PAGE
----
From Imelda's Shoes to Hot Dogs: a Shift in the Philippines

Former Philippine first lady, Imelda Marcos, was famous for her 2700 pairs of shoes. These days, such symbols of extravagance are rare in Manila. Frugality is now in vogue and the shift in thinking is originating from the top.

Philippine President Benigno Aquino
Ted Aljibe | AFP | Getty Images
Philippine President Benigno Aquino

Since becoming President of the Philippines in 2010, Benigno Aquino has made headlines with his down to earth approach to the presidency. He famously had a $2 hot dog and coke for lunch while on business in New York City.

Finance Secretary of the Philippines, Cesar Purisima, told CNBC Asia’s "Squawk Box" the president “walks his talk” on good governance and it's rubbing off on other politicians. “It's the signal he sends to the rest of the bureaucracy that it's no longer business as usual, that we're going to change the way spend our money,” said Purisima.

In the first quarter of 2012, the government’s budget deficit came in below target. The shortfall was 33.9 billion pesos ($800 million), far less than the 82.8 billion pesos ($1.95 billion) the government had forecast for that period. Philippine bonds and the peso rallied on the news.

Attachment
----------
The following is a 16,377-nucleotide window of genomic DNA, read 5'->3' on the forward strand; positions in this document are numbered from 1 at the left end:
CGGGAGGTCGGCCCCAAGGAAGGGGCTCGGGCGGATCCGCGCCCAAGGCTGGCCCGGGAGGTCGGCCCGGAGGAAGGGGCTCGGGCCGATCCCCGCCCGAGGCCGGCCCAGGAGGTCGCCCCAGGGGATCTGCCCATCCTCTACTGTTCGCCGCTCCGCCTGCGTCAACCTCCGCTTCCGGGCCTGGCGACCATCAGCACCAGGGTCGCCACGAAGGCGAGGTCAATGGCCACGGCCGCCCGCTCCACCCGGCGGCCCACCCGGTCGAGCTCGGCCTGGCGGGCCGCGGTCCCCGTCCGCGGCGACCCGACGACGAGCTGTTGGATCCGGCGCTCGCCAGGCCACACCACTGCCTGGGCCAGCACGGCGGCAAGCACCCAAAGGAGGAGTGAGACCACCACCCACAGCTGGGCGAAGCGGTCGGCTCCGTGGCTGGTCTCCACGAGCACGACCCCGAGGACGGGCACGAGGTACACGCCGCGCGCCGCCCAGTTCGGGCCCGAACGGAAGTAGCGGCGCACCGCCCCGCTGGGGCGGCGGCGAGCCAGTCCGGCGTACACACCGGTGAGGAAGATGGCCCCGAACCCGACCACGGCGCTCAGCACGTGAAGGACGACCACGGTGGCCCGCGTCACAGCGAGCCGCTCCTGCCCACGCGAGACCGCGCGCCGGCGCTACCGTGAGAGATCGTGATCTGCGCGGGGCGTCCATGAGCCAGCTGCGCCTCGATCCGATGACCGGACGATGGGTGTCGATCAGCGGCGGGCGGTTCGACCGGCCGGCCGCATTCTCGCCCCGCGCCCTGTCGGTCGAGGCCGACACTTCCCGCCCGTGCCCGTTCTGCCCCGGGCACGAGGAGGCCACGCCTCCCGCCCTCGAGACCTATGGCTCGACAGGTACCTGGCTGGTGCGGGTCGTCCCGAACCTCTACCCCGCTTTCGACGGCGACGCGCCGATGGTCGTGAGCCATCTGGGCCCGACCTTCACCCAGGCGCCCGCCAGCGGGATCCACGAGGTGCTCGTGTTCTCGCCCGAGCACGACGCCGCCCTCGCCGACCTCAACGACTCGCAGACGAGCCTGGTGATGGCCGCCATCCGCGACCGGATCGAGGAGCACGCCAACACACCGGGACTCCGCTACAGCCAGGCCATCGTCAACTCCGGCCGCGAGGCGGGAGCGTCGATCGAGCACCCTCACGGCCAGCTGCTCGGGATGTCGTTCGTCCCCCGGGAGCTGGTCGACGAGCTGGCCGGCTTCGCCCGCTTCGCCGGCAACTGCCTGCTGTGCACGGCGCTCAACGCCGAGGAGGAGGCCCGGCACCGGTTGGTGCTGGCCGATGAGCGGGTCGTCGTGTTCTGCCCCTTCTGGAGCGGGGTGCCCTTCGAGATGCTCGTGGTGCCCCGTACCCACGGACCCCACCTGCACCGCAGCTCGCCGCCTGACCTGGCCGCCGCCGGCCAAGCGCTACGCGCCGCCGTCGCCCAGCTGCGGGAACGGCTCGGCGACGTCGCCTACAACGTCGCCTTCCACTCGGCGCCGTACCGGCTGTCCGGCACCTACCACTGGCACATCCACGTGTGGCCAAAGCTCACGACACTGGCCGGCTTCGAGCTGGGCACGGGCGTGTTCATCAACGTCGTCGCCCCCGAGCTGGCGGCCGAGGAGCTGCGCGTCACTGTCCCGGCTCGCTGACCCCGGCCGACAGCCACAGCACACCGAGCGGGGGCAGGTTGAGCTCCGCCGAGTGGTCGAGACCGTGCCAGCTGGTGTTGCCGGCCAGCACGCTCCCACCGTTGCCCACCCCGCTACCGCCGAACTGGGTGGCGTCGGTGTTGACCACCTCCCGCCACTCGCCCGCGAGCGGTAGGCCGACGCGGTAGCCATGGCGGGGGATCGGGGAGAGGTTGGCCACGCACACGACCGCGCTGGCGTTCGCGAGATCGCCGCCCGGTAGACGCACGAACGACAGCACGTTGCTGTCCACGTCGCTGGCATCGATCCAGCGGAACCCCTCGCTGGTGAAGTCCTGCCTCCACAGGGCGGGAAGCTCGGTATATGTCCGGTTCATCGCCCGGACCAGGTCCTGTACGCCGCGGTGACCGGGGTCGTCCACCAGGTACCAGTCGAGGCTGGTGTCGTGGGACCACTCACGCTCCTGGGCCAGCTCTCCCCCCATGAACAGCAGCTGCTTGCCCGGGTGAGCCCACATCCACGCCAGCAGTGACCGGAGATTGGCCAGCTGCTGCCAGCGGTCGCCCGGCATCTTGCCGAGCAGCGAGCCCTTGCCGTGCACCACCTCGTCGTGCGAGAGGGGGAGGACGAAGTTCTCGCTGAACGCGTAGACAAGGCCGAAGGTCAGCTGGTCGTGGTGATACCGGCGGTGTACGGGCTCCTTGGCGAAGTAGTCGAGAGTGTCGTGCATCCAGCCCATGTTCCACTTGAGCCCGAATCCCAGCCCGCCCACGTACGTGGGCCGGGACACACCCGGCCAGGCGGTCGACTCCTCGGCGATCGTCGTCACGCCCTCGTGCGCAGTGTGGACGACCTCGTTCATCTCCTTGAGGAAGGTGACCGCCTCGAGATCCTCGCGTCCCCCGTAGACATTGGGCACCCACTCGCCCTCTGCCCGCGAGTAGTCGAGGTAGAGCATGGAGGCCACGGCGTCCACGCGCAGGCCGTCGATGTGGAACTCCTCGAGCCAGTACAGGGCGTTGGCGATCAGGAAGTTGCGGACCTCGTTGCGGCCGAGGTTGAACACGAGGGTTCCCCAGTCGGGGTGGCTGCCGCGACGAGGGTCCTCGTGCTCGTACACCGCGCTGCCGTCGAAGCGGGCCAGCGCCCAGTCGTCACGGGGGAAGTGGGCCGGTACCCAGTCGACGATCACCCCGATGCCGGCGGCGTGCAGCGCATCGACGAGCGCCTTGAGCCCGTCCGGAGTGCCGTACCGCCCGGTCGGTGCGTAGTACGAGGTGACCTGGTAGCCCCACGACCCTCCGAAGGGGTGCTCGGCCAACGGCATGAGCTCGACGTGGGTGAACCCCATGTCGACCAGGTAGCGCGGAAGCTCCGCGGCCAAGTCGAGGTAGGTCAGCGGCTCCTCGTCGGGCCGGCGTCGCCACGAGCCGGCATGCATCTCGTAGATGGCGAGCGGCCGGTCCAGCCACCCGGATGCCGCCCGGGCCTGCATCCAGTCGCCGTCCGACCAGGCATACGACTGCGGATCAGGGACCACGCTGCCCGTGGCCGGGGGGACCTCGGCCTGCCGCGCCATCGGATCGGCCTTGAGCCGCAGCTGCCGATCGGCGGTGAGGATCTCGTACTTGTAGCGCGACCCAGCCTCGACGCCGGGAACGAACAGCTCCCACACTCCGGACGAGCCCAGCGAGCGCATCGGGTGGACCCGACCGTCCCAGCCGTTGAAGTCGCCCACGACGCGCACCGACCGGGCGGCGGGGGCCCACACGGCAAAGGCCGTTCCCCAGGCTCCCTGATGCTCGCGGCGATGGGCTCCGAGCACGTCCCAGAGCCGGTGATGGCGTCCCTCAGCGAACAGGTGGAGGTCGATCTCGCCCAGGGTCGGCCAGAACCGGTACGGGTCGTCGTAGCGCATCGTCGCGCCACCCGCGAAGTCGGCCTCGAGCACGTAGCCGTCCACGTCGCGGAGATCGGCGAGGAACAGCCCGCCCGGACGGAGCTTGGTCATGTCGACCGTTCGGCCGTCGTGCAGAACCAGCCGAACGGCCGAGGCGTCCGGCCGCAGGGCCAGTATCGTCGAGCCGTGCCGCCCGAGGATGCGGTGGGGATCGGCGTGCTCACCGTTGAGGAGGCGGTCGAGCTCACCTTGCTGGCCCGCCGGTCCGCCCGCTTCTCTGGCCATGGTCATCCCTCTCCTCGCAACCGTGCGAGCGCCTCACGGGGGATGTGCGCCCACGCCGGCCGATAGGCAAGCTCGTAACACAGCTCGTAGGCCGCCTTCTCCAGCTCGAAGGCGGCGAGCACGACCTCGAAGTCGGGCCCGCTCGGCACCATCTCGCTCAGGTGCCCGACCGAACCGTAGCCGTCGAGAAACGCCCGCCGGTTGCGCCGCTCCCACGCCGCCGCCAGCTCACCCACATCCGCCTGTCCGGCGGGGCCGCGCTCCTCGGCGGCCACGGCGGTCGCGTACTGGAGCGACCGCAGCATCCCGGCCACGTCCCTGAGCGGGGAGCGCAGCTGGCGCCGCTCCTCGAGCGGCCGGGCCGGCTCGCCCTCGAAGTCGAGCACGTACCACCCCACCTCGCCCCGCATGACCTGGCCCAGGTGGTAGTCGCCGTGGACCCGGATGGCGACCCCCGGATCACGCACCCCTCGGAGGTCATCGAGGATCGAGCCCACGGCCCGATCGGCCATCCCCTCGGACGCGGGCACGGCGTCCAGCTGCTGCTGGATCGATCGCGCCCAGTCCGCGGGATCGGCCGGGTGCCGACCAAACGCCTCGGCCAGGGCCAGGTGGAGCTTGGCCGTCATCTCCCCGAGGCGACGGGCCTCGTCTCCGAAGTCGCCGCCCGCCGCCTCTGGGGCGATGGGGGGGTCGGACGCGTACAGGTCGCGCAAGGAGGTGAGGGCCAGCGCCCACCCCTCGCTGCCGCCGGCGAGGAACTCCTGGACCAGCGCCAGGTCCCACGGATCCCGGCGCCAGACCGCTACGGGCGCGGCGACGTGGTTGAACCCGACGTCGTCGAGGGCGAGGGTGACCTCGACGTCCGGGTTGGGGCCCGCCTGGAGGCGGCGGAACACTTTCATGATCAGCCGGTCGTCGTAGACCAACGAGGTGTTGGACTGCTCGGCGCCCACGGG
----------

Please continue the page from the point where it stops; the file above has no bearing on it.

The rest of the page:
But critics say government underspending since 2010 has been hampering the economy when it needs help. GDP growth in the Philippines slowed dramatically to 3.7 percent in 2011 from 7.6 percent in 2010 mainly because of a fall in exports.

Purisima told CNBC the government is now recalibrating its approach by frontloading government spending this year. “We've already dispersed 87 percent of the infrastructure spending (for 2012), way ahead of schedule,” he said.

Analysts like what they see. Prakriti Sofot, Regional Economist at Barclays Capital says the painful reforms will soon start paying off.

“The government has been undertaking housekeeping to make sure the systems are in place so that leakages can be minimized. And my sense would be that in 2012, you will actually see a pick-up in government spending because those procedures have been done.”

Sofat says things are changing in the Philippines and investors should be on the look-out for opportunities. “The Philippines appears to be at an interesting turning point and definitely should be an investment destination for asset managers.”

The peso has strengthened 3.3 percent against the U.S. dollar so far in 2012. The Philippine Stock Exchange is one of the best performing Asian equity indices this year, rising 19 percent.